Panama is much more than just a canal! We are a small isthmus connecting the continents and our unique geographic position makes us the ideal location for travelers looking to embark on a once-in-a-life-time Central American adventure! With easy access to Costa Rica to the northwest, and Colombia to the southeast, and the Pacific and Atlantic Oceans on either side, Panama has historically been a key point of transit since before the founding of our country. This holds true today as many visitors looking to travel internationally throughout the region, decide to begin and finalize their trip in Panama due to the ease of travel to other nearby destinations.
Located in the heart of the tropics, Panama is geographically defined by its Caribbean provinces (Bocas del Toro and Colón), the interior provinces (Chiriquí, Veraguas, Herrera, Los Santos, Coclé, and Panama Oeste), the Darien province to the east, and the capital Panama City. Among its almost 4 million inhabitants, Panama is also home to 7 different indigenous groups, many of which reside primarily in defined indigenous reservations (Comarca Ngäbe Buglé, Comarca Embera Wounaan, Comarca Kuna Yala, Comarca Kuna Wargandí, Comarca Kuna Madugandí, and the Comarca Naso Tjer Di).
While Panama is relatively small, there is much to see and do in each region. From white sand Caribbean beaches, the farmlands of the interior, to the pristine rivers and mountains, Panama has something for everyone as a prime destination for eco-tourism in the region. Along with the modern comforts and amenities of the capital city, former visitors continue to return due to the welcoming relaxed spirit and friendliness of the Panamanian people. With over 80 direct flights from different parts of the world, it is easy to book your trip no matter where you might be. Foreigners can also rest assured while traveling as Panama is safe, affordable, and has something to make anyone’s vacation unforgettable!
With an average daytime temperature of 32° C (roughly 88° Fahrenheit), Panama’s warm climate makes it an attractive location to visit year round. During the months of January through April, one can enjoy Panama’s “summer” months on the Pacific side, with breezes off the ocean and sunny skies throughout the day. Visitors can expect rain for part of the day during the months of May through December on the Pacific side of the country, with variable rain throughout the year on the Caribbean side.
Those seeking cooler locations often enjoy relaxing trips to the beaches, rivers, and to the highlands where temperatures are more moderate and the humidity less intense.
Visitors should come with the expectation that weather will be variable and unpredictable, as is common in all tropical destinations. For that reason, it is always a good idea to come prepared with light comfortable clothing, use sunscreen and hats, and to drink plenty of water in order to fully enjoy your trip!
Some of our Destinations & Attractions
Panama City and Surrounding Regions
Those visiting Panama City and the nearby area must see the Panama Canal and the Canal Zone. Our tour touches on Panama’s unique history and events that have let the capital and its economy be what it is today. Those looking to shop will feel right at home with Panama’s many shopping centers and malls. Nearby the city, visitors can escape to nature with nearby destinations such as Soberania National Park, Isla Grande and Portobelo, and one of the most famous beach destinations, the San Blas Islands. Hiking, birding, fishing, and snorkeling are all activities that can be done within just a couple hours’ drive from Panama City.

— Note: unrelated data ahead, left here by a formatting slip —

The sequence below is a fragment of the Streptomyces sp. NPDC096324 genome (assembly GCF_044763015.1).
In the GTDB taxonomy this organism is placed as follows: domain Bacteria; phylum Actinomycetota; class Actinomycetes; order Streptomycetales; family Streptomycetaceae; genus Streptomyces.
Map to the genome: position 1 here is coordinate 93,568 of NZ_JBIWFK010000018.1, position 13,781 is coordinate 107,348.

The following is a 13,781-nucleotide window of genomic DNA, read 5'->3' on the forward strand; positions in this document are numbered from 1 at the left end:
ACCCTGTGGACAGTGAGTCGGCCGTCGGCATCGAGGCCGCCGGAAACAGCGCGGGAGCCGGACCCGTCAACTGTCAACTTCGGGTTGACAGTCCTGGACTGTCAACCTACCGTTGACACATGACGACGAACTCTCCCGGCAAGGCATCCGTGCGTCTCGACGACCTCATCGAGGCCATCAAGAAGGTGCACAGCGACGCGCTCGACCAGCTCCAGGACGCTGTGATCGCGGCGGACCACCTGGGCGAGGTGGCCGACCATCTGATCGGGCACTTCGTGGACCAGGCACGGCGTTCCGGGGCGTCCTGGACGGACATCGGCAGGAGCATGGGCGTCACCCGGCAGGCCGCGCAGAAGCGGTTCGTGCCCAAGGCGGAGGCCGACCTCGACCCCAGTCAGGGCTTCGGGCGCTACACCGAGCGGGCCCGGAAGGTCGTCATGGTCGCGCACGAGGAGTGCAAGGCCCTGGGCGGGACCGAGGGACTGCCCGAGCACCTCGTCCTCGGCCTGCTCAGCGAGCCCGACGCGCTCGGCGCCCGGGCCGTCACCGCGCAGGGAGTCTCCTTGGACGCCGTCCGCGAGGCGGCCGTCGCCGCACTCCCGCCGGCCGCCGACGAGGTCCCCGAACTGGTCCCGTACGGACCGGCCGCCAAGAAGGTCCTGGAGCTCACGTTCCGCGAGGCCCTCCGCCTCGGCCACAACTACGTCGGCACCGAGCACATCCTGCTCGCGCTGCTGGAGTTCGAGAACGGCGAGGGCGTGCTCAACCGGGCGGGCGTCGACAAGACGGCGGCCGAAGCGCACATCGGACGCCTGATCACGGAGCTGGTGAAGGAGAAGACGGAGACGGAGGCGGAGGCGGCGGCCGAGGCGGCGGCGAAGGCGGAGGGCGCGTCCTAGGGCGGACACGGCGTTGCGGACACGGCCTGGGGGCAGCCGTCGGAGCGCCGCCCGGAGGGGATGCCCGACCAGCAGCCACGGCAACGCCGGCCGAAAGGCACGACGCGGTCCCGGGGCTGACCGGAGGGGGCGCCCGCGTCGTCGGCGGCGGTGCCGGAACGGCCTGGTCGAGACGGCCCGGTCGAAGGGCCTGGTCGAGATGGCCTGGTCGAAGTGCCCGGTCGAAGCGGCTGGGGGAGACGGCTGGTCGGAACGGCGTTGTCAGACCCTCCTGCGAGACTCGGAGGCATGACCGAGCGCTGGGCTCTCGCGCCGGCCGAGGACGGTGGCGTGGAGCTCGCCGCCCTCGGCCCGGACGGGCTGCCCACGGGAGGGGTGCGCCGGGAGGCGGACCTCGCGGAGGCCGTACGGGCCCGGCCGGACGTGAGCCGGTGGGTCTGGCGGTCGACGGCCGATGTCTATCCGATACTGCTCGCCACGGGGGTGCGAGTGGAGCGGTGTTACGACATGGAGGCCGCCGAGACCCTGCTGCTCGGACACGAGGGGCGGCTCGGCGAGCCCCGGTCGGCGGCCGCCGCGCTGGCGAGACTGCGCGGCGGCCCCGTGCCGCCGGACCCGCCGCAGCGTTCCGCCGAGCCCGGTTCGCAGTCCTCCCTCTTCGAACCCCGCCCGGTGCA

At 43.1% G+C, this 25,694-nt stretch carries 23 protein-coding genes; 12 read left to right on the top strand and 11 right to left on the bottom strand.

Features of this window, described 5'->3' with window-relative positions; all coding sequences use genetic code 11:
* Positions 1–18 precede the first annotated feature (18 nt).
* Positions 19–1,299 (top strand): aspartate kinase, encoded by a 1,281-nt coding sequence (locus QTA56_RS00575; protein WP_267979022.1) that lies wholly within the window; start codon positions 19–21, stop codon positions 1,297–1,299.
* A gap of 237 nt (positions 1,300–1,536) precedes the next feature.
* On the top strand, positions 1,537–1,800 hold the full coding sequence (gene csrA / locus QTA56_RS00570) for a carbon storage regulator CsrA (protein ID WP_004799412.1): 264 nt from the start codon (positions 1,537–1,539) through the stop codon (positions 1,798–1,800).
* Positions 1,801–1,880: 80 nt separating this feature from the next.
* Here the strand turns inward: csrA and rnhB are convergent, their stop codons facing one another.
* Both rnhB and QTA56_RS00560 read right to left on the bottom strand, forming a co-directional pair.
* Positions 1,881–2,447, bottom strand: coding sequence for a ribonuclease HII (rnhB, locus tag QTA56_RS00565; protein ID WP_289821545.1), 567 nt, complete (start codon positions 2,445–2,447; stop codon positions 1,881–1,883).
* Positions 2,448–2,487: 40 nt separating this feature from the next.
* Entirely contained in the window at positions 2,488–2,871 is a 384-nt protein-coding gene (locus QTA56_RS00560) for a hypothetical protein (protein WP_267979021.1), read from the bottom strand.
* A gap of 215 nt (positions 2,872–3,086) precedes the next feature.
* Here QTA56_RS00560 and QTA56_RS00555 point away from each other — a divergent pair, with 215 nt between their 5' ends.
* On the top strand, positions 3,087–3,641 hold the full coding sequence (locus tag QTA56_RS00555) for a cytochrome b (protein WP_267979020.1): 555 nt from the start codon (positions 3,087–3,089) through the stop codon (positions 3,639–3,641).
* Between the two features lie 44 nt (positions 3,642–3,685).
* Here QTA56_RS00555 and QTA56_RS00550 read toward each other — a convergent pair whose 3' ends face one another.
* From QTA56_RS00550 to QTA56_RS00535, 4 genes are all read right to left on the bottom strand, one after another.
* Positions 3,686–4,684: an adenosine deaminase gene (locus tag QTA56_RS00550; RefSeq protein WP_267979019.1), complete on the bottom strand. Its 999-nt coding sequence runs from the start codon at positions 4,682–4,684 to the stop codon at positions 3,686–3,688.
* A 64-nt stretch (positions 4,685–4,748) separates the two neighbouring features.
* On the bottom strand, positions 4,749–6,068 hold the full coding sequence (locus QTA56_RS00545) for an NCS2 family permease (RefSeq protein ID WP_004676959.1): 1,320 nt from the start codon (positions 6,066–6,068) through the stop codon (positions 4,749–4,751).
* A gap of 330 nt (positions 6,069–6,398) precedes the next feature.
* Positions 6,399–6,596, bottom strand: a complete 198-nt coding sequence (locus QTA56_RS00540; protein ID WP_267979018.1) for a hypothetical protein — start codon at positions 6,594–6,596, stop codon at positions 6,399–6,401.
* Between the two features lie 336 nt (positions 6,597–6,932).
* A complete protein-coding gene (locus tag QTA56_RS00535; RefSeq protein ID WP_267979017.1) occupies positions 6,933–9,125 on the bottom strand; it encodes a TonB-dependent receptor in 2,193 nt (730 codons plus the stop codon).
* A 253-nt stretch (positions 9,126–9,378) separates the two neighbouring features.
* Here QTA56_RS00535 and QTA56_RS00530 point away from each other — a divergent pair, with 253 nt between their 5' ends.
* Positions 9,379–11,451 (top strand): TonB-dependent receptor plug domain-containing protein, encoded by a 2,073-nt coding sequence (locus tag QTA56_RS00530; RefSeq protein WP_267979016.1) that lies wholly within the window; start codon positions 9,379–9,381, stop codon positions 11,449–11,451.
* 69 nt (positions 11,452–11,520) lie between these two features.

Beaches and Jungles of Bocas del Toro
Crossing the central mountain range to the Caribbean, Bocas del Toro is a jungle paradise, famous for its island tours, snorkeling, diving, surfing, and Caribbean culture. Popular attractions include visits to cacao farms, a variety of local and international cuisine, witnessing incredible wildlife including dolphins and howler monkeys, and a lively nightlife.
The Highlands of the West
Heading west to the Chiriqui province, travelers can escape the heat of the lowlands by heading to the towns of Boquete and Cerro Punta. Boquete, a quaint mountain destination, offers travelers a chance to explore jungle trails, check out the nearby hot springs of Caldera, and climb Panama’s highest peak, Volcan Baru. In nearby Cerro Punta, one will find less tourists but equally beautiful scenery in one of the country’s prime agricultural spots. Locals love stopping through Cerro Punta to buy fresh produce, especially strawberries!
Heading to the opposite side of the country, the lesser-known treasure of Panama is held in the province of Darien. The Darien is Panama’s final frontier, bordering Colombia, and holding some of the highest amount of biodiversity in the world! Opportunities for trips and adventures to Darien are just recently starting to emerge, offering a glimpse into the beauty of the natural landscape and the unique culture of its indigenous inhabitants.
The Azuero Peninsula
The Azuero Peninsula (made up of the provinces Herrera and Los Santos) is also growing in popularity as a favorite destination for locals and foreigners alike. Home to Panama’s famous Carnavales celebration, the Azuero with its pristine beaches and friendly locals, is one of the regions where one can find a more traditional and relaxing way of life.
Being a critical point in the world for transit and trade, Panama since its earliest origins has typically been home to a large number of different cultural groups; an impressive feat considering its small size. From its early days as a Spanish colony, to the Gran Colombia, to an independent nation, Panama is a melting pot of diversity from its indigenous inhabitants to its international settlers.
Embera and Wounaan People
Located in Panama’s eastern regions of Colón, Panama Este, and Darien, the Embera and Wounaan represent two of the smaller indigenous groups in population, but full of unique cultural and traditional significance to Panama. Most often remembered by their colorful dress and body paint, the Embera and Wounaan have recently begun to expand their economic activity from subsistence farming to ecotourism.